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on 30 July 2012
A book about the ambitious card & mind of a magician who seems proud to be a geek - and vice versa! Not a collection of effects but a cornucopia of conjuring that folds in tales of dupes, dysfunction, illusions and disillusionment; of success, failure, physics, shuffles, scams, exposures, mathematics and much, much more... I loved it and imagine anyone who wants to pay more attention to that man behind the curtain will do so likewise.
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on 8 November 2012
I thoroughly enjoyed reading this book. I have been a performing magician for 30+ years, and I found Stone's bumbling journey through the world of magicians and their nerdiness hilarious. I also liked his dedication to trying to improve his performance, his descriptions of other magicians and their ways - and it even put me on a trail to a new magic trick.

But note that it is *not* a book *on* magic (which is what a reviewer in "The New Yorker" rather stupidly thought). It is a travelogue through magic clubs, conventions, and associated arts. In my mind, its analog is "Alex's Adventures in Numberland", which narrates a similar journey through mathematics.

My main criticism of the book is that it does not contain references. Agreed the author states that they're on his website, but when examined I couldn't find the references I was looking for - for all I know, some of the text and stories could be completely anecdotal. As an ex-scientific researcher and current technical author, I found this incredibly frustrating.

In spite of this, however, I would recommend it - though perhaps not to some of the "jeremiahs" of The Magic Circle.
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on 8 November 2012
Really interesting book on the people who spend most of their lives on coin and card manipulation. I'm not a fan of street magicians like David Blaine or "Dynamo" because of their lack of presentation but "Fooling Houdini" gives me a look behind the immense amount of work that goes behind even the most basic sleight or coin roll. I would really like to see a similar book on the stage illusionists.
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on 13 November 2012
I am a medical practitioner. I am knowledgeable about neuroscience in a clinical sphere. This book is non-technical. Neuroscience concepts (sleight of hand, distraction, counter-stimulation) are described in their most basic form. Watch removal ("How to Steal a Watch") is a classic example of how these neuroscientific principles are applied in practice. Incidentally, a Rolex is the hardest to 'steal.'

The strength of the book lies is in its easy style, anecdotal story-telling and much subtle wit. The Magic Circle is described in some detail. It is no different from other professional bodies guarding their secrets.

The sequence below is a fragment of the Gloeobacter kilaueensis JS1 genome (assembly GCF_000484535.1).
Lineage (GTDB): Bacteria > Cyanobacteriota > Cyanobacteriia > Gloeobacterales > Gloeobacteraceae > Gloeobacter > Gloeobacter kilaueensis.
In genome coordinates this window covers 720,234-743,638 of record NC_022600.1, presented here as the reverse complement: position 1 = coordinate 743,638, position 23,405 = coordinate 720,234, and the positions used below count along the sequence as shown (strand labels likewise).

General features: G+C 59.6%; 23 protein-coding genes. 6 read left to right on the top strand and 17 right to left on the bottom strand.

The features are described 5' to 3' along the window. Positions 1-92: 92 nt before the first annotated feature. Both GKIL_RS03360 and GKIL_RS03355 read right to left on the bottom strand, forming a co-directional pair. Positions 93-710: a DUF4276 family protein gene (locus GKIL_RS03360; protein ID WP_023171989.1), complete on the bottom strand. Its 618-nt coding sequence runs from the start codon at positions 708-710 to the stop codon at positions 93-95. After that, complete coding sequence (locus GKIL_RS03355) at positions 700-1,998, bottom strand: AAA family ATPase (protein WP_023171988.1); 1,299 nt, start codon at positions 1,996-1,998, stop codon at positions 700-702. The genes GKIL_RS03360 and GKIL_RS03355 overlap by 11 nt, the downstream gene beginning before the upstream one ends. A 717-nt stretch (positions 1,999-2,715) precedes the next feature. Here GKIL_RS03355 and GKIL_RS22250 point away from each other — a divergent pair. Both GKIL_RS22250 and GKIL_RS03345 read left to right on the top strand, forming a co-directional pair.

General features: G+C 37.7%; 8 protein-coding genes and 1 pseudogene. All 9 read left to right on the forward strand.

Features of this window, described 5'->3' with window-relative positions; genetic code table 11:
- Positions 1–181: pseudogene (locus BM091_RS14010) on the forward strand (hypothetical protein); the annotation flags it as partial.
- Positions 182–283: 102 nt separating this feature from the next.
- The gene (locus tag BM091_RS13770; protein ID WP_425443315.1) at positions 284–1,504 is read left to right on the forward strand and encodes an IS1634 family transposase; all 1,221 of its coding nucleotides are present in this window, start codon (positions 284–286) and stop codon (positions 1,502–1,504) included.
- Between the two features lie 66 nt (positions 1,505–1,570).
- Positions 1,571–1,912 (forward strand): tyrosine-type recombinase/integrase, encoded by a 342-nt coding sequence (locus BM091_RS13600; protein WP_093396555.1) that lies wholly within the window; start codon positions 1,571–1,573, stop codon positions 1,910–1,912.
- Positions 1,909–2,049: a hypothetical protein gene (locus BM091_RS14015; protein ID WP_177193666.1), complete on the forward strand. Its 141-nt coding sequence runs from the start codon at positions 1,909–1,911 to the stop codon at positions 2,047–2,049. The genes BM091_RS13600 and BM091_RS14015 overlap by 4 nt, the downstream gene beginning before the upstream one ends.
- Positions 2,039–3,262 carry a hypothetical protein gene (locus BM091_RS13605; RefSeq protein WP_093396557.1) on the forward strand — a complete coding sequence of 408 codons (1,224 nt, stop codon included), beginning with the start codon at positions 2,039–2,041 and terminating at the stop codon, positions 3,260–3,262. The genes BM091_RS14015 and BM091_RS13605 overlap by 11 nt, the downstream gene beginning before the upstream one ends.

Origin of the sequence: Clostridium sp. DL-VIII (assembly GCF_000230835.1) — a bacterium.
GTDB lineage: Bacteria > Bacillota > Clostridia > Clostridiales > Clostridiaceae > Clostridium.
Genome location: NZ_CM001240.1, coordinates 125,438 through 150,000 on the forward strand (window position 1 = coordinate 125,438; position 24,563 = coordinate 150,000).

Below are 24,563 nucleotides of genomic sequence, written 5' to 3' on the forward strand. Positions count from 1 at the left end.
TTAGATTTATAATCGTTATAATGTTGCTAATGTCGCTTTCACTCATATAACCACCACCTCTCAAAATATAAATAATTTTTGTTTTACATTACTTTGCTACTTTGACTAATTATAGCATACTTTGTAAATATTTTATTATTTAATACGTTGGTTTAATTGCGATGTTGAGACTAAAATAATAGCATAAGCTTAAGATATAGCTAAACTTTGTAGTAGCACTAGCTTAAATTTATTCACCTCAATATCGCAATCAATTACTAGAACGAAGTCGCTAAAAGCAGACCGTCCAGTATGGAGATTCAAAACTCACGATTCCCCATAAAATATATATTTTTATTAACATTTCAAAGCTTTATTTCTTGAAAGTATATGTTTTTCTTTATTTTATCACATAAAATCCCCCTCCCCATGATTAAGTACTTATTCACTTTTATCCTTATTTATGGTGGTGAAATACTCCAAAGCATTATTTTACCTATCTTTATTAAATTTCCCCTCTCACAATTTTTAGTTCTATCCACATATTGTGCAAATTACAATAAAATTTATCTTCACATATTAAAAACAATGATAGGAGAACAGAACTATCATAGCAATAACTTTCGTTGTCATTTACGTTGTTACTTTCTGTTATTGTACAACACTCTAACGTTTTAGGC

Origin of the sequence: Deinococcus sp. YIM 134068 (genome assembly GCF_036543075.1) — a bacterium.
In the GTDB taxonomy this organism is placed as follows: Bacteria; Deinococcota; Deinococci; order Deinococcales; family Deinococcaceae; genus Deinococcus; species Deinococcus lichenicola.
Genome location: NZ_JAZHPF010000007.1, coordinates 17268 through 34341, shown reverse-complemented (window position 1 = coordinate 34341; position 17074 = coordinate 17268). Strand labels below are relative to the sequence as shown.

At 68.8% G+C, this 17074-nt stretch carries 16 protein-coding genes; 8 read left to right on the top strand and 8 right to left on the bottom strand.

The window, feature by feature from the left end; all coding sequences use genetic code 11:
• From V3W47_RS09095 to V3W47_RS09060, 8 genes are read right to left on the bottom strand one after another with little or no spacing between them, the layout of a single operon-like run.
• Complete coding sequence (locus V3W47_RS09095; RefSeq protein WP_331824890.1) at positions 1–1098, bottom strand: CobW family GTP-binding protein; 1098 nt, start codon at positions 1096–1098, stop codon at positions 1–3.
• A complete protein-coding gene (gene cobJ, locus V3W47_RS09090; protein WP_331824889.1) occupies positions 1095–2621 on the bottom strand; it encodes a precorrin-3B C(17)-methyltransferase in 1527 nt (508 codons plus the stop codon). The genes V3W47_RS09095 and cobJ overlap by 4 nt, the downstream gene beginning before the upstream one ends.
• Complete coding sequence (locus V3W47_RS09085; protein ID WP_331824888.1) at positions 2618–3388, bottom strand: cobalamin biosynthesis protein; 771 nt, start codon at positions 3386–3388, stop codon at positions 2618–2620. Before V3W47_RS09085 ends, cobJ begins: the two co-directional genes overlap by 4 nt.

The book has no reference list. However, Googling the profuse references strewn throughout the book brings up a volume of material to explore further. The absence of a reference list is understandable given the Magic Circle's code of conduct - You can tell, but must not explain. This is a minor hurdle, except that searching is difficult unless you have access to an electronic copy. (I prefer the hard copy).

I bought an additional copy for my relative, an accountant. Needless to say, he devoured it with great relish.
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on 24 March 2014
As a magician myself, I very much enjoyed Fooling Houdini. As others have pointed out, this isn’t a magic book to teach you tricks: it’s an exploration and analysis of the state of the magical arts. As such, it is hardly objective – but then this is a memoir, not a textbook, and the narrator is not expected to be impartial.

The story charts the author’s progress from brash novice, inexplicably thrust into the limelight long before he’s ready for it, to more experienced conjuror with (most of) the awkward corners knocked off him. It’s an entertaining ride but by no means a superficial one. At each stop along the way, Alex gives us the historical, scientific and sociological context for whatever it is he’s learning in that phase and discusses contemporary research in the relevant field. This and the fact he is a good writer give Fooling Houdini a satisfying depth.

This book is for people with a serious interest in the mechanics and theory of magic and also, I would say, in performing magic. I hesitate to recommend it to everybody, partly because a lot of it is quite esoteric and might not be interesting to those unfamiliar with the norms and eccentricities of the world of magic and magicians. But my principal reservation is that it gives away secrets I believe should not be laid out so openly for a lay readership. Alex explains his reasons for doing so and I respect his point of view, but I disagree with it.